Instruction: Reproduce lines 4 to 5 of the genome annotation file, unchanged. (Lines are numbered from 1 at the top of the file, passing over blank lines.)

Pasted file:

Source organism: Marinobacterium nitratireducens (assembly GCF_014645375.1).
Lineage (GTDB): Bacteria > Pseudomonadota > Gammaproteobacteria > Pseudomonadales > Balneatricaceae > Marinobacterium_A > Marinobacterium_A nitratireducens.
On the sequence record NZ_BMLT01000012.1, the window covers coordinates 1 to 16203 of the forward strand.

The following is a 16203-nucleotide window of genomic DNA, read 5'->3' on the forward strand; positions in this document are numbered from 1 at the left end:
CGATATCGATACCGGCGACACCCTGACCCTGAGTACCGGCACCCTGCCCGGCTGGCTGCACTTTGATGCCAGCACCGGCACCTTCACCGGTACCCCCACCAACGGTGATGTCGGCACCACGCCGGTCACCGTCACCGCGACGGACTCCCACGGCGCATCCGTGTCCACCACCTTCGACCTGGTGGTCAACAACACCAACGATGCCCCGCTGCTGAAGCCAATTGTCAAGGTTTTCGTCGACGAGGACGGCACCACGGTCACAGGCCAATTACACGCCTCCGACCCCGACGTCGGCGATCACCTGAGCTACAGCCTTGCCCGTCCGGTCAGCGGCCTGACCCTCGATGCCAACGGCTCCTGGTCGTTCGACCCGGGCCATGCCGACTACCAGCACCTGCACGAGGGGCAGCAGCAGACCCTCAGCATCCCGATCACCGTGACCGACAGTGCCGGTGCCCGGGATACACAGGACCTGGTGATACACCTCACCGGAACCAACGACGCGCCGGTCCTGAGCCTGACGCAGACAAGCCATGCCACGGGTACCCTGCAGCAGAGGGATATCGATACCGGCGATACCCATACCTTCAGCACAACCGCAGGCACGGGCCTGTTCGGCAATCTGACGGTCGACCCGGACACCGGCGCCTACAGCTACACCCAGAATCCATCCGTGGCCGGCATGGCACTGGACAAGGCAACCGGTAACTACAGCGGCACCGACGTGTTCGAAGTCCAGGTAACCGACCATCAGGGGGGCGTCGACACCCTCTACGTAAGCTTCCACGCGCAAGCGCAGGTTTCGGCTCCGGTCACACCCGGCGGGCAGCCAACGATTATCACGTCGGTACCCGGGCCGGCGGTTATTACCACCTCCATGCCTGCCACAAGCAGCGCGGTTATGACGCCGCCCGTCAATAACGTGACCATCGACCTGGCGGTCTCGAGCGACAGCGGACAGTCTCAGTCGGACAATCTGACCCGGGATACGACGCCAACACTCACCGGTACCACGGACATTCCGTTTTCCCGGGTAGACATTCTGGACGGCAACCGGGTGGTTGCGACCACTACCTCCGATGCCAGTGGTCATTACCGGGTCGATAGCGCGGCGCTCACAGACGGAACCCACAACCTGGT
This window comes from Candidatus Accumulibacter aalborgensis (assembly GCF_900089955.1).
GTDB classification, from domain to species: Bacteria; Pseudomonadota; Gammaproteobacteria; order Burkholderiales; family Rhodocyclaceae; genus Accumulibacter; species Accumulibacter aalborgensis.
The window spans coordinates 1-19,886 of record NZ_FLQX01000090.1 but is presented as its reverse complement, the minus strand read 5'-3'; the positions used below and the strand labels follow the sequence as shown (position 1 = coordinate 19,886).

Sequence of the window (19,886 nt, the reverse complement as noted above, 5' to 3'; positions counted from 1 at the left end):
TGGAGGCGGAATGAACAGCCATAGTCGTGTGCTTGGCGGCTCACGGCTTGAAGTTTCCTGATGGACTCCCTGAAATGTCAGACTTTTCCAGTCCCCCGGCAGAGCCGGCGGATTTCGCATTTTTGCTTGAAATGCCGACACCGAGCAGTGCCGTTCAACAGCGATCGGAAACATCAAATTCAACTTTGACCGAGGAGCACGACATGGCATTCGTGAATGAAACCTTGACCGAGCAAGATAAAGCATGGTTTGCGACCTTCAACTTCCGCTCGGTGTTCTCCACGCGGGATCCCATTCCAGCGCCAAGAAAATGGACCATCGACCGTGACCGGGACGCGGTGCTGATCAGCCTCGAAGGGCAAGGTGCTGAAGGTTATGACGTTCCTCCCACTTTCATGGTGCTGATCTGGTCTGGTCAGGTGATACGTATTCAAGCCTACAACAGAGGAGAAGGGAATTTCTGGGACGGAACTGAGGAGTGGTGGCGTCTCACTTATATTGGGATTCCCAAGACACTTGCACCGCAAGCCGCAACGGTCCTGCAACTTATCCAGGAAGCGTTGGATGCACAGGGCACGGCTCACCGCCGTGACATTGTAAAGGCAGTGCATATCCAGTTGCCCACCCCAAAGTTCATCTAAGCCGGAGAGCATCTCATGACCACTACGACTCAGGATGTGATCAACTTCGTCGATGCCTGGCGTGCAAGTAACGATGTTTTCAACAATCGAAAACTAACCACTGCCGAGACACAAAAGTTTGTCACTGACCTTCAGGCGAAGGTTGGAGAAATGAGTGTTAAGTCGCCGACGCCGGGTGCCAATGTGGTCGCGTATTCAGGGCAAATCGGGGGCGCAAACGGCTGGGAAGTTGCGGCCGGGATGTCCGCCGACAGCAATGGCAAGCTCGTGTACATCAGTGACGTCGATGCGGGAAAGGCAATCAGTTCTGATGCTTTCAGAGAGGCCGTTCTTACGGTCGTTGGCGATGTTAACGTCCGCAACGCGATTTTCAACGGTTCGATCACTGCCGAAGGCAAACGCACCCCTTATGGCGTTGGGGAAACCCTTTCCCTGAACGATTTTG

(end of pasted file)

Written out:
The following is a 16203-nucleotide window of genomic DNA, read 5'->3' on the forward strand; positions in this document are numbered from 1 at the left end:
CGATATCGATACCGGCGACACCCTGACCCTGAGTACCGGCACCCTGCCCGGCTGGCTGCACTTTGATGCCAGCACCGGCACCTTCACCGGTACCCCCACCAACGGTGATGTCGGCACCACGCCGGTCACCGTCACCGCGACGGACTCCCACGGCGCATCCGTGTCCACCACCTTCGACCTGGTGGTCAACAACACCAACGATGCCCCGCTGCTGAAGCCAATTGTCAAGGTTTTCGTCGACGAGGACGGCACCACGGTCACAGGCCAATTACACGCCTCCGACCCCGACGTCGGCGATCACCTGAGCTACAGCCTTGCCCGTCCGGTCAGCGGCCTGACCCTCGATGCCAACGGCTCCTGGTCGTTCGACCCGGGCCATGCCGACTACCAGCACCTGCACGAGGGGCAGCAGCAGACCCTCAGCATCCCGATCACCGTGACCGACAGTGCCGGTGCCCGGGATACACAGGACCTGGTGATACACCTCACCGGAACCAACGACGCGCCGGTCCTGAGCCTGACGCAGACAAGCCATGCCACGGGTACCCTGCAGCAGAGGGATATCGATACCGGCGATACCCATACCTTCAGCACAACCGCAGGCACGGGCCTGTTCGGCAATCTGACGGTCGACCCGGACACCGGCGCCTACAGCTACACCCAGAATCCATCCGTGGCCGGCATGGCACTGGACAAGGCAACCGGTAACTACAGCGGCACCGACGTGTTCGAAGTCCAGGTAACCGACCATCAGGGGGGCGTCGACACCCTCTACGTAAGCTTCCACGCGCAAGCGCAGGTTTCGGCTCCGGTCACACCCGGCGGGCAGCCAACGATTATCACGTCGGTACCCGGGCCGGCGGTTATTACCACCTCCATGCCTGCCACAAGCAGCGCGGTTATGACGCCGCCCGTCAATAACGTGACCATCGACCTGGCGGTCTCGAGCGACAGCGGACAGTCTCAGTCGGACAATCTGACCCGGGATACGACGCCAACACTCACCGGTACCACGGACATTCCGTTTTCCCGGGTAGACATTCTGGACGGCAACCGGGTGGTTGCGACCACTACCTCCGATGCCAGTGGTCATTACCGGGTCGATAGCGCGGCGCTCACAGACGGAACCCACAACCTGGT